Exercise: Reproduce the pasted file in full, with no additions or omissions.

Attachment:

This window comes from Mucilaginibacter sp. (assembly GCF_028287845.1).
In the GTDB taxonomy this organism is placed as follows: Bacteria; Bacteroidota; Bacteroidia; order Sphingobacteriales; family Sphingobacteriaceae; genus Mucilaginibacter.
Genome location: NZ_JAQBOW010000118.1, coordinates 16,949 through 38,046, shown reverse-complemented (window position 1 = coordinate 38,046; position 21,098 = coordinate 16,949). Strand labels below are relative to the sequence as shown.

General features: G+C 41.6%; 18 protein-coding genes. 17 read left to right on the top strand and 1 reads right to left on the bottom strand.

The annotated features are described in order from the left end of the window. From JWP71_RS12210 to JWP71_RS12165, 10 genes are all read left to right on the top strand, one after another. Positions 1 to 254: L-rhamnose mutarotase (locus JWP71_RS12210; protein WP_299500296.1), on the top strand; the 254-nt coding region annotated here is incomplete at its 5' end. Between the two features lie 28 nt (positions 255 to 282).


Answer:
This window comes from Mucilaginibacter sp. (assembly GCF_028287845.1).
In the GTDB taxonomy this organism is placed as follows: Bacteria; Bacteroidota; Bacteroidia; order Sphingobacteriales; family Sphingobacteriaceae; genus Mucilaginibacter.
Genome location: NZ_JAQBOW010000118.1, coordinates 16,949 through 38,046, shown reverse-complemented (window position 1 = coordinate 38,046; position 21,098 = coordinate 16,949). Strand labels below are relative to the sequence as shown.

General features: G+C 41.6%; 18 protein-coding genes. 17 read left to right on the top strand and 1 reads right to left on the bottom strand.

The annotated features are described in order from the left end of the window. From JWP71_RS12210 to JWP71_RS12165, 10 genes are all read left to right on the top strand, one after another. Positions 1 to 254: L-rhamnose mutarotase (locus JWP71_RS12210; protein WP_299500296.1), on the top strand; the 254-nt coding region annotated here is incomplete at its 5' end. Between the two features lie 28 nt (positions 255 to 282).